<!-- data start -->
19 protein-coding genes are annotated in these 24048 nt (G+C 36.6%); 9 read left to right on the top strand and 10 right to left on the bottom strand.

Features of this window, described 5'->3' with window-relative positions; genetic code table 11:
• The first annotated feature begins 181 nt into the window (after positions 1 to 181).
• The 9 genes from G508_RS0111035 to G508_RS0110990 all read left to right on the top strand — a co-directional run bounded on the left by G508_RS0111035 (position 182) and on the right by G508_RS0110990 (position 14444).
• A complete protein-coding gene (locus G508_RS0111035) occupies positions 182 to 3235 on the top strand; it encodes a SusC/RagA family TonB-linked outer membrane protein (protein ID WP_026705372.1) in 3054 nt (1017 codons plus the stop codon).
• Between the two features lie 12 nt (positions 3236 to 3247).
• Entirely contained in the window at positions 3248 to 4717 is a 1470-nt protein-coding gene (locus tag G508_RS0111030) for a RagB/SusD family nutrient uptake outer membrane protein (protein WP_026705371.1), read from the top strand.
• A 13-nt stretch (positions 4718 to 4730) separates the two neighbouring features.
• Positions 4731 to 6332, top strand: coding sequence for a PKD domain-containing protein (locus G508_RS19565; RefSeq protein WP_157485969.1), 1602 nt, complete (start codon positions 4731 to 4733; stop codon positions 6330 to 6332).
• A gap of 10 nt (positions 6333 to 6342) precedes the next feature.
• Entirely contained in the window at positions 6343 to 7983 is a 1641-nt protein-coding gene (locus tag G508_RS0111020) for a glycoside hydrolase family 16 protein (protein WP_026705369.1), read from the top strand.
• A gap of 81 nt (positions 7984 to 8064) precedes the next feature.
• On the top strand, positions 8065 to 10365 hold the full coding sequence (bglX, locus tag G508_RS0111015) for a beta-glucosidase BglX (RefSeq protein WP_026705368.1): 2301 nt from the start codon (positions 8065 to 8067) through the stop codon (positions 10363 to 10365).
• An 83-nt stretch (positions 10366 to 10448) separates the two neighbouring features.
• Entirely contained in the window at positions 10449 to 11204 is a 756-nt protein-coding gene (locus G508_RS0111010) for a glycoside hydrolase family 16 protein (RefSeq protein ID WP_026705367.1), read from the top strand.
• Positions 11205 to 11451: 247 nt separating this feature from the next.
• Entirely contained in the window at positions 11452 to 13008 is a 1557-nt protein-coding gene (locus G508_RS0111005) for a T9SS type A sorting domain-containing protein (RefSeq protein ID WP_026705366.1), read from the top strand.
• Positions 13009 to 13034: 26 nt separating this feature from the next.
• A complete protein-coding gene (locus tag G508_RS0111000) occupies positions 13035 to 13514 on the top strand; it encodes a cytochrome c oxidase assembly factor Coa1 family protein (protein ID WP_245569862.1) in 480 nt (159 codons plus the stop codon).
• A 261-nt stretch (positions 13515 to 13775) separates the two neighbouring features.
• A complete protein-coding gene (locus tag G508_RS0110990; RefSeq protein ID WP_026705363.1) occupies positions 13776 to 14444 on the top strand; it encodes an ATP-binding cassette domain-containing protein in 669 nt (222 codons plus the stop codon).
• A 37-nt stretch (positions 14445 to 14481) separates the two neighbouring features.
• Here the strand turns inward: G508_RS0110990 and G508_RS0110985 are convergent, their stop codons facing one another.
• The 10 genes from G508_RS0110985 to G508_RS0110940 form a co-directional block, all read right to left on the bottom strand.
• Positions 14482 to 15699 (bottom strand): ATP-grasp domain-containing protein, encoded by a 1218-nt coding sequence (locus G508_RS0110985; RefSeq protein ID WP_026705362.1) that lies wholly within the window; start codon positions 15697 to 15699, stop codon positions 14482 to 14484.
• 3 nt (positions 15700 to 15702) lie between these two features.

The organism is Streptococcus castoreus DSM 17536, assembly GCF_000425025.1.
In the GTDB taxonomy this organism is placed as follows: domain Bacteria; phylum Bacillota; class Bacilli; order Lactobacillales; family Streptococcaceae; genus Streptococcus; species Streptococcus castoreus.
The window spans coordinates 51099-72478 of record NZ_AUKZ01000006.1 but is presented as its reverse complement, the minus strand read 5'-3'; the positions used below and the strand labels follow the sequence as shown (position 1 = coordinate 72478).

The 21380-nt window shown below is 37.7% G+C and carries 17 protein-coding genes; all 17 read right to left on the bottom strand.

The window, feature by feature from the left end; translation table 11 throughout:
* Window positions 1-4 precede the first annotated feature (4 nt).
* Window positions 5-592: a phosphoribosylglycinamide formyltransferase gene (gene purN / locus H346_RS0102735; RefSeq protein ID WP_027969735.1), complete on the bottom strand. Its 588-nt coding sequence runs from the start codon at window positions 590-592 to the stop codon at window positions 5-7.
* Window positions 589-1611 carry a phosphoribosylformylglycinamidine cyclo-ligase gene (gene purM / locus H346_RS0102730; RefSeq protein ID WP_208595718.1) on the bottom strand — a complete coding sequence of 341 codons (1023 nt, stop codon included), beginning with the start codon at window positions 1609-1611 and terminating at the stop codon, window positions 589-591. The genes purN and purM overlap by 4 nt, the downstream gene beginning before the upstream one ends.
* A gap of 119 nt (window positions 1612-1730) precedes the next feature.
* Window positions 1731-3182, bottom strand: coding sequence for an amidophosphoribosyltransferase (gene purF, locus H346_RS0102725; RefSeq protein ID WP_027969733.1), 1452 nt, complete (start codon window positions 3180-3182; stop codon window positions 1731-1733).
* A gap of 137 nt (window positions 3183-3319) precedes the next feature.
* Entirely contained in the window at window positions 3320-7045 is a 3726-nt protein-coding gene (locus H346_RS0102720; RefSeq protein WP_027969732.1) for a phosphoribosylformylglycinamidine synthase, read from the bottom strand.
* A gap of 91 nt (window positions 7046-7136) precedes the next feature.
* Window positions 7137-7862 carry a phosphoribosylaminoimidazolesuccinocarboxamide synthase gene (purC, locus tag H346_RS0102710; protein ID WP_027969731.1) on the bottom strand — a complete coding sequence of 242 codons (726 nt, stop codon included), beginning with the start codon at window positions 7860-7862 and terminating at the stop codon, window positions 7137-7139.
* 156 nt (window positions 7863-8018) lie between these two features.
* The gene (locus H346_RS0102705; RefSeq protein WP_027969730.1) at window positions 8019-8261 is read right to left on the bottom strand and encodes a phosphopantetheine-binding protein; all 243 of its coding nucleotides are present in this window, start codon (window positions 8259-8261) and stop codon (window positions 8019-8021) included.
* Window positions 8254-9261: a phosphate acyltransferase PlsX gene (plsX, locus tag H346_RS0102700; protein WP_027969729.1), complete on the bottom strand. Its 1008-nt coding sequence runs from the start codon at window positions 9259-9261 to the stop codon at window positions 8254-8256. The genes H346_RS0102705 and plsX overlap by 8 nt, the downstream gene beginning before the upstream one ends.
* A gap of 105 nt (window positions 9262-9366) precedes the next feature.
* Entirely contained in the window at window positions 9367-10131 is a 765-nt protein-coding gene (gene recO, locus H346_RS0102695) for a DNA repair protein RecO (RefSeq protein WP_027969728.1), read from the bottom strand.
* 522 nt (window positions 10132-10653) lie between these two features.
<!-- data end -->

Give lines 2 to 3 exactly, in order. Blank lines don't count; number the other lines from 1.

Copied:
Features of this window, described 5'->3' with window-relative positions; genetic code table 11:
• The first annotated feature begins 181 nt into the window (after positions 1 to 181).